Turn on the radio in Belgium and you get news of the terrorist attacks in French and in Dutch. Belgium is divided into Dutch-speaking Flanders and French-speaking Wallonia. There’s a German-speaking area, too.
To make things more complicated, Brussels, the capital, is subdivided into 19 municipalities, each with its own government. And there are six local police forces.
It all adds up to a decentralized system, a dismantled federal state. And in light of last week’s attacks, some have even gone so far as to suggest Belgium is a failed state.
Longtime Belgian political observer and writer Geert van Istendael flatly rejects this.
“Libya is a failed state. Somalia is a failed state. It’s not comparable. Belgium is doing well. It’s making mistakes. And I’m one of the most vociferous critics of Belgium,” he says.
As van Istandael puts it, “there’s something rotten in the state of Belgium.”
For starters, the lack of communication between the various secret services. A shrunken federal police force and impoverished justice system, casualties of decentralization.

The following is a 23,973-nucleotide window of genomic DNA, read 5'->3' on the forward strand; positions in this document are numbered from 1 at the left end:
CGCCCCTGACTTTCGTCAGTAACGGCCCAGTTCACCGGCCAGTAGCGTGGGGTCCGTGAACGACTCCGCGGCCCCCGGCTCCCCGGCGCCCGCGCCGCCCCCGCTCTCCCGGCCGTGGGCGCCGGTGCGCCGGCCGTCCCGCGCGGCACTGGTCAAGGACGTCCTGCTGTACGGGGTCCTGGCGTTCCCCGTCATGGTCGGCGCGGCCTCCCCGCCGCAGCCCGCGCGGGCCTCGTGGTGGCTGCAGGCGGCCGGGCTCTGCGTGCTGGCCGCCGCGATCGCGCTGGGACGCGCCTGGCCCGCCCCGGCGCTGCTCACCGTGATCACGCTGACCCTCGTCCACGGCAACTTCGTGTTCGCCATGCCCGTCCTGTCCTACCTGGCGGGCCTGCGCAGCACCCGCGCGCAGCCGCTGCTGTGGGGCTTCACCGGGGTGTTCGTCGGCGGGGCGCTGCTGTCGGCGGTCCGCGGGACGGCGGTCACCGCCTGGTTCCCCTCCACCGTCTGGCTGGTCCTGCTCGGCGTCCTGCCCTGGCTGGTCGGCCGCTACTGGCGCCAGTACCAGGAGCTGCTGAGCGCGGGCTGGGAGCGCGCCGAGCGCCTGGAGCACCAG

“This, of course, is now causing problems to cope with, completely new challenges and problems and new dangers. The danger is there. We knew it,” he says.
As for whom to blame, along with the federal failures, van Istandael includes local politicians around Brussels who ignored the rising tide of radicalism in their midst.
“They looked away. They didn’t want to face problems,” he says of the politicians. “They looked away and some people said, ‘Yes, there is a societal problem, of integration and now there’s a radicalization going on.’ They said, ‘You’re a racist.'”
That’s all hindsight. For now, van Istandael is struck by something he didn’t expect:
“These attacks unified Belgians. It’s very surprising to me. We are the country of division. That’s our reputation in the world. But somehow – these guys who attacked us and killed foreigners and Belgians — these guys will not disunite us.”
For the past week, in the heart of Brussels, people have left bouquets, cards and stuffed animals at a makeshift memorial in front of the city’s stock exchange.
Christophe de Valensart, who is helping his daughter Thais, 7, light a votive candle, says he brought her here to show that people are capable of love. United against barbarism, as he puts it.
People have draped the stock exchange with dozens of flags from all over the world.
De Valensart picks his daughter up in his arms and reminds her of the first question she asked when she saw the memorial: why are there so many flags?
He reminds his daughter, “I told you that in our country, there are a lot of cultures. It’s multi-cultural. And in our country, that’s what makes us rich.”